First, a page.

From time to time one hears the question to whom the Antarctic actually belongs to. The answer is simple: since there is no indigenous population in the Antarctic, it is a world heritage and belongs to everyone and to nobody in particular! The Antarctic Treaty System regulates both of these aspects.
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The Antarctic Treaty System is one of the most successful international treaties ever and consists of the Treaty itself and other international conventions which are based on the Treaty. In an area of the world whose land surface is nearly one and a half times the size of Europe including the Ural, the treaty system has secured peace and close cooperation among states with widely varying priorities in terms of research and environmental protection for 50 years despite an as yet unresolved, and therefore "frozen", territorial conflict.
The Antarctic Treaty was signed on 1 December 1959 in Washington D.C. and entered into force on 23 June 1961. Further conventions followed in subsequent years.
1964: Agreed Measures for the Conservation of the Antarctic Flora and Fauna
1972: CCAS – Convention on the Conservation of Antarctic Seals
1980: CCAMLR – Convention on the Conservation of Antarctic Marine Living Resources
1988: CRAMRA – Convention on the Regulation of Antarctic Mineral Resource Activities – was signed by the majority of the Parties at the time but rejected by a few others. As a result, it was not ratified by a single state and never entered into force. It was replaced three years later by the following convention:
1991: Protocol on Environmental Protection to the Antarctic Treaty – the treaty entered into force in 1998.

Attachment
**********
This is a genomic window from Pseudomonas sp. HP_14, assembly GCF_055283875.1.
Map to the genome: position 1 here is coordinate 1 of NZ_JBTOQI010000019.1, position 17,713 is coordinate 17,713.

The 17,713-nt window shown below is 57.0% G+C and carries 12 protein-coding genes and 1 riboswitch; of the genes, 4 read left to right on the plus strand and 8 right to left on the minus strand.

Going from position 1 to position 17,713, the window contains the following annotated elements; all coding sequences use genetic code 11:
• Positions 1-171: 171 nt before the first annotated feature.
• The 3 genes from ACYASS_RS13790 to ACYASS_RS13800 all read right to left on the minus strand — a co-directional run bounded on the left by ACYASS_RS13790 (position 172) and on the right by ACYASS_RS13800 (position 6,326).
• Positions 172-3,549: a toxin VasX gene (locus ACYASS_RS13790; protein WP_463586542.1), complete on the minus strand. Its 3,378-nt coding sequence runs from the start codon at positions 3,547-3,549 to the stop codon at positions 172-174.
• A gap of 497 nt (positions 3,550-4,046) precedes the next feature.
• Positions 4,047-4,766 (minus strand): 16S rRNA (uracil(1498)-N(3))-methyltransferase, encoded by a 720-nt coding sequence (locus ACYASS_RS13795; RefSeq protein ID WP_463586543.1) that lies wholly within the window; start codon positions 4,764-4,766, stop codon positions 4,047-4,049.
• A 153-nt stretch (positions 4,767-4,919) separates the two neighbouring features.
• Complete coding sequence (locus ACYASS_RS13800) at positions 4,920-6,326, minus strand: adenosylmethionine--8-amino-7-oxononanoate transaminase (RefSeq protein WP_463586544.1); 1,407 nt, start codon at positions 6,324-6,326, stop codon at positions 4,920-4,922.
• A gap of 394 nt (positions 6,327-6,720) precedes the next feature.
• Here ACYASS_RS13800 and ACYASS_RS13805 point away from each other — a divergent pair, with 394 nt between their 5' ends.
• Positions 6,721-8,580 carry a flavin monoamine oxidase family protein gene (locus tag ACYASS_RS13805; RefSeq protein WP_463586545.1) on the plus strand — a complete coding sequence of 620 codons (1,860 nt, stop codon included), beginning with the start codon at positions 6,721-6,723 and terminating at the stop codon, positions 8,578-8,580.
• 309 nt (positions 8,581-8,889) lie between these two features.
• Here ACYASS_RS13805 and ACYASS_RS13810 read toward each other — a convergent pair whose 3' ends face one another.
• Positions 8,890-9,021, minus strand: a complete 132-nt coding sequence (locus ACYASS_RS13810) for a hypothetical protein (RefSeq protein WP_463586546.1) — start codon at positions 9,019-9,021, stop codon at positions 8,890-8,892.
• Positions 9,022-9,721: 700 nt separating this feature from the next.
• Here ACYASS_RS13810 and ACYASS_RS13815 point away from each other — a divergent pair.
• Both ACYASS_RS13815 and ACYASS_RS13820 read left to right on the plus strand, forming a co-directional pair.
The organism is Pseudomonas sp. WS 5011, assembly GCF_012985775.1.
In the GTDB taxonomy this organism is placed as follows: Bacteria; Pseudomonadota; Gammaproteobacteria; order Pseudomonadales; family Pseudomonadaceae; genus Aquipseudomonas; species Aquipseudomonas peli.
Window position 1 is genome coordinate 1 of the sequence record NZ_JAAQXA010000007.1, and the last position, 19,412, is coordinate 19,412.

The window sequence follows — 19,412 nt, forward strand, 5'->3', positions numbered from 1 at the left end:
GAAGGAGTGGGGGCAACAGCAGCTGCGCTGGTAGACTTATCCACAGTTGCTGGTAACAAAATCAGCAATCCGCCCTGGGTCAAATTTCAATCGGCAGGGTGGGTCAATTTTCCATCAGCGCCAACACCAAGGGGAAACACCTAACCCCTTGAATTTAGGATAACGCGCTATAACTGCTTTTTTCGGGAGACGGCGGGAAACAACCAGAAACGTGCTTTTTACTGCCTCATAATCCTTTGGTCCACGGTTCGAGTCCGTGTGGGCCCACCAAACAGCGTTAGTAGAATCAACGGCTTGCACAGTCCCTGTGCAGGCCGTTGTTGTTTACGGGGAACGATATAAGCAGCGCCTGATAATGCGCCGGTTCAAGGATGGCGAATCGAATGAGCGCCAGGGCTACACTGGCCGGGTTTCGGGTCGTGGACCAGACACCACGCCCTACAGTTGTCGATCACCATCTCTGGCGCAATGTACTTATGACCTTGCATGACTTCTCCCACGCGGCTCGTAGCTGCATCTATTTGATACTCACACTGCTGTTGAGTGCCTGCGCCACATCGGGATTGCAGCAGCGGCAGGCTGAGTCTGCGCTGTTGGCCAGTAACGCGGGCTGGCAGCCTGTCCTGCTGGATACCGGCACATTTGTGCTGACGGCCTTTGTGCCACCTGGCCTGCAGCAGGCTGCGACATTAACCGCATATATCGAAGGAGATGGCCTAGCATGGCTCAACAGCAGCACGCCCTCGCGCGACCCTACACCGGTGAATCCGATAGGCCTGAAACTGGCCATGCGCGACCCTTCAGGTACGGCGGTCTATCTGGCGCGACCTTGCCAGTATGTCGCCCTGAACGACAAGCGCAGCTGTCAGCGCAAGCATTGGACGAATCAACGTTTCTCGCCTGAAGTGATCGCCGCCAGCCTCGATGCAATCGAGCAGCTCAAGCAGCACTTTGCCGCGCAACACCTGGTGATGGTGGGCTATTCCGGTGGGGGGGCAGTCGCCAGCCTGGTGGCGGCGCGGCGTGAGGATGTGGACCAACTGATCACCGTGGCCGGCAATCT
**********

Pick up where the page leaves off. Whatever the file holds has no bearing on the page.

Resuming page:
International Secretariat for the Treaty System
The Antarctic Treaty Secretariat (ATS) was established in 2004. It is headquartered in Buenos Aires, and Manfred Reinke (Germany) has served as Executive Secretary since 2009. The ATS supports the annual meetings of the consultative parties to the Treaty – for example through compilation, storage and publication of ATCM documents – as well as the meetings of the Committee for Environmental Protection (CEP). It also facilitates the exchange of information between the Parties and acts as central contact office for public information about the Antarctic Treaty System and activities in the Antarctic.
Countries which become Parties to the Treaty implement the Treaty by transposing it into their own national law. The respective national regulations apply only to the citizens of that state. As a result, some of the parties have stricter regulations than others pertaining to activities in the Antarctic.
The impact of climate change will be felt more strongly in the future – and in Germany too. This is the conclusion reached in what is called the vulnerability analysis, a comprehensive study on Germany's vulnerability to climate change.
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